Why didn't Nazi Germany invade Der Schweiß (Switzerland)? I've never found a clear answer.
Some (Southern Europeans) think because they had all the money. Others (Anglophones) think because Nazis kinda sorta respected neutrality (but usually when it involves the Swiss having all the money).
It's an extremely well situated country in defensive terms, you can blow up one or two bridges and mountain passes and no motorized vehicle will be able to get in.
The swiss were also a bitch to fight against since like forever.
I don't that buy that argument. The Nazis did actually have top-notch alpine troops who got 'wasted/misused' doing other shit (and in bigger numbers than the swiss)
It's more that it was a waste of time and effort, the Swiss were neutral, and totally surrounded by them, there really wasn't much of a point to an invasion.
Unlike Yugoslavia which began to lean too the allies after the Coup, The Netherlands, Luxembourg and Belgium to take down France, and Denmark and Norway to seize the sound strait, and Norway's resources, invading Switzerland didn't offer anything
Because they didn't have to or want to. Switzerland was a major trading partner of Germany and was more than happy to conduct business with them, negotiate with them and hammer out various deals. Any potential execution of operation Tannenbaum was down at the bottom on any list of German priorities in the war.
Also their economic relationship only grew stronger as the war went on and Germany was hit both literally by air raids as well as figuratively by shortages and manufacturing disruptions.
Further more it took until late 1944 (!!!) that the Swiss stopped manufacturing weapons for Germany after allied pressure (and, obviously, allied gains against Germany).
So the question boils down to why didn't Germany attack one of its few remaining trading partners, a country which posed no threat, a place where it conducted a lot of business, a country which built weaponry for them, and a country which unlike the Soviet Union/Balkans/France/Norway/North Africa was not a battlefield nor a potential one... and then the answer is obvious.
Since Switzerland is too hard to conquer with a military force, I guess Germany tried to subjugate first its surrounding regions (Austria, France, Italy) and then try to impose so many diplomatic and economic sanctions until they would give in and get annexed.
>That's what they did in France and Russia didn't they? two pronged attack, isolating pocket and then beating it.
You've got a long way to go mate.
Panzer weren't decisive.
Luftwaffe weren't decisive.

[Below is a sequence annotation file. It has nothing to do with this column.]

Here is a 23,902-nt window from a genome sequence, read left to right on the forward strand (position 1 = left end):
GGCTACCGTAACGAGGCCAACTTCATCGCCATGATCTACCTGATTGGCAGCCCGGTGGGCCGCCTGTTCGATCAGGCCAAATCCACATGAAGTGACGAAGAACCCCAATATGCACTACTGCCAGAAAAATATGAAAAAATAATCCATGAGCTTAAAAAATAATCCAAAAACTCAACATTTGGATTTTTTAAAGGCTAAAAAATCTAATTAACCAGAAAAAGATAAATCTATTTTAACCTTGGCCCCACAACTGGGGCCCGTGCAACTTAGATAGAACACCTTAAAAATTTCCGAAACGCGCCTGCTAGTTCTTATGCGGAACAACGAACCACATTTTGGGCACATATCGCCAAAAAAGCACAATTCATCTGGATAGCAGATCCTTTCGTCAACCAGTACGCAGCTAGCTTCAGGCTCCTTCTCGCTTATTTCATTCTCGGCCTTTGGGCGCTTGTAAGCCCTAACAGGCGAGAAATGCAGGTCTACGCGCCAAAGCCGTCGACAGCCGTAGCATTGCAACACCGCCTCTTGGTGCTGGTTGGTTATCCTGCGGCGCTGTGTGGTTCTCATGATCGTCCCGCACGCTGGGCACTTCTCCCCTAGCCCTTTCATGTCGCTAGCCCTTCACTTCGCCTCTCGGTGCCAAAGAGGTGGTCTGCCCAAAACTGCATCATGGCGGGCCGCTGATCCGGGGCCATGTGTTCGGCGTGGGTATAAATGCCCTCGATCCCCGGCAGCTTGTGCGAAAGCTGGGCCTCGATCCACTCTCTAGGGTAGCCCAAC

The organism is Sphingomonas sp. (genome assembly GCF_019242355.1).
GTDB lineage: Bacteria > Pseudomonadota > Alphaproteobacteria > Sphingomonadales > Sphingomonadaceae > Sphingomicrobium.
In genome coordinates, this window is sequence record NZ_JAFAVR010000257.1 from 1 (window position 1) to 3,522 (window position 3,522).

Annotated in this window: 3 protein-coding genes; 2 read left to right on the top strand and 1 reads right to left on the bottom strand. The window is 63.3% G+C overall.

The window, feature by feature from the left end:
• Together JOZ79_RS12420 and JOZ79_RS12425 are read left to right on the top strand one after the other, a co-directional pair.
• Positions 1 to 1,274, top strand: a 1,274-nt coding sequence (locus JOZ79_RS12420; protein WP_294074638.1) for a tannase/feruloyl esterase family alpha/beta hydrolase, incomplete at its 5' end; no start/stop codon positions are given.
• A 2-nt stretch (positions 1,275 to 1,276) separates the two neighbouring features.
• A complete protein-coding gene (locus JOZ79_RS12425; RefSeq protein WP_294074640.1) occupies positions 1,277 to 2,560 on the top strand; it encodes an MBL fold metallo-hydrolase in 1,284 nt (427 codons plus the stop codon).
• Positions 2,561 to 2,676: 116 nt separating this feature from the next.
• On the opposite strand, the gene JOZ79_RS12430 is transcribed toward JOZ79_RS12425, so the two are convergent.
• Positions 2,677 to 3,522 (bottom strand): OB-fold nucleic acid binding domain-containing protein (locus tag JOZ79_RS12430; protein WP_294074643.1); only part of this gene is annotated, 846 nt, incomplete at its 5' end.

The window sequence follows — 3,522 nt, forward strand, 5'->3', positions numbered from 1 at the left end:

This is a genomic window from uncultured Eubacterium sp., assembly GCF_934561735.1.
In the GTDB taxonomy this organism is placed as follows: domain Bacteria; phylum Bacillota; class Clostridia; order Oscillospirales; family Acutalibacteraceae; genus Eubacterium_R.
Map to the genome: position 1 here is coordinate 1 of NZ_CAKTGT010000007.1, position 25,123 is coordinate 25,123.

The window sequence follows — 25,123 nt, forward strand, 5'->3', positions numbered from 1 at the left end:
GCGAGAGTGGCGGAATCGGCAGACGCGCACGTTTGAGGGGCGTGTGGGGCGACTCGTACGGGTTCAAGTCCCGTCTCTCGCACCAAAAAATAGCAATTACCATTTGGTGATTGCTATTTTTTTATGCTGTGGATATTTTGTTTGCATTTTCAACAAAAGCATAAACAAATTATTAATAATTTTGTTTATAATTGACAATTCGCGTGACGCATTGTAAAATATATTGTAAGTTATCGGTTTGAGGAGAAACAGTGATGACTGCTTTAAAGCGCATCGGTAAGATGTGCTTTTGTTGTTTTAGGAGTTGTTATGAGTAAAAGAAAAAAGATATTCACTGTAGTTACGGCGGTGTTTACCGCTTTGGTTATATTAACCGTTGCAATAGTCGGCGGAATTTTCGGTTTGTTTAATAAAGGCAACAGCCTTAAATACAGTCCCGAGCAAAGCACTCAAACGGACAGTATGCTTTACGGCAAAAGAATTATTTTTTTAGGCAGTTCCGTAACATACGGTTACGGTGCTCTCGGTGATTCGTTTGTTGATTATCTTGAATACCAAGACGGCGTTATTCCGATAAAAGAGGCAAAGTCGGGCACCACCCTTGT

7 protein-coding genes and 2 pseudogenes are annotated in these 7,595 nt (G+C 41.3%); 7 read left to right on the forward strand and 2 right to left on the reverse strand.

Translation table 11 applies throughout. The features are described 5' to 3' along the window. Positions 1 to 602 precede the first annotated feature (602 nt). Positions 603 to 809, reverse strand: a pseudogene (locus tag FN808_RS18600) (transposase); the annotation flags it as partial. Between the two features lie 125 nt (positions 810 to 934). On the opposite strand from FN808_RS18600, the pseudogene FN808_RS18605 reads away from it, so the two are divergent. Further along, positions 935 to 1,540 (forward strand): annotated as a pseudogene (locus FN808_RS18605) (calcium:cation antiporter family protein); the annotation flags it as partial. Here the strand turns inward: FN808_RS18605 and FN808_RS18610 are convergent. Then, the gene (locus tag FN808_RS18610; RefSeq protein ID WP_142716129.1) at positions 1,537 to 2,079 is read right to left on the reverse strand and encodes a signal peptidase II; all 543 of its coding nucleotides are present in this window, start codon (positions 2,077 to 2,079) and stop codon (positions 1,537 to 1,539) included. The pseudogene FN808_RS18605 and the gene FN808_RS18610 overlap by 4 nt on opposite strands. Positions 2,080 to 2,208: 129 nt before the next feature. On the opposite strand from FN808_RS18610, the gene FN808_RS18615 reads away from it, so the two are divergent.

German infantry divisions were decisive.
You are retarded. German infantry were untrained conscripts who were good as fillers in the wake left by panzer divisions. The 2 panzer corps did more than the 100 infantry divisions in France, and the 3 panzer groups did more than the 150 infantry divisions in Russia.
well any land doctrine is based on infantry because you need to get your lads in the sharp end if you actually want to take an objective. But the point was to get the infantry moving at the same pace as the armour formation, so you can get your blokes on task immediately and with organic support as opposed to crawling along with your armour going at the pace of infantry
In fairness in WWII Europe the infrastructure was pretty limited in terms of supporting a huge motorised logistics chain. The point is your scheme of manoeuvre rather than your mode of transport anyway
*Funny but unrelated note
My Grandfather saw the Germans operating one of those spinning radar dishes near the village he lived in, but neither he nor anyone in the whole region knew what the fuck it was.
Of course electricity had to be brought in from the nearest city with an electricity grid so they had this rubber cable running from there to the radar dish for a couple of miles. Perhaps they should have known better than to lay the cable along a railroad. The guy operating the boiler simply scooped some burning coals from the boiler on the cable while the train was moving.
Funny how little people knew of technology back then.
>Attacking your allies
>The dudes who are literally fighting on your side via sending volunteers into your army, and holding most of your dough
Come on, the Nazis were mean, but they weren't arbitrary evil animals that would attack anything not also as twisted as they for the sake of it.
>All those answers trying to use Swiss impregnability as an argument
Literally why would Germany annex Switzerland, their partner and a small piece of land that didn't compare favorably to the Ukraine agriculturally.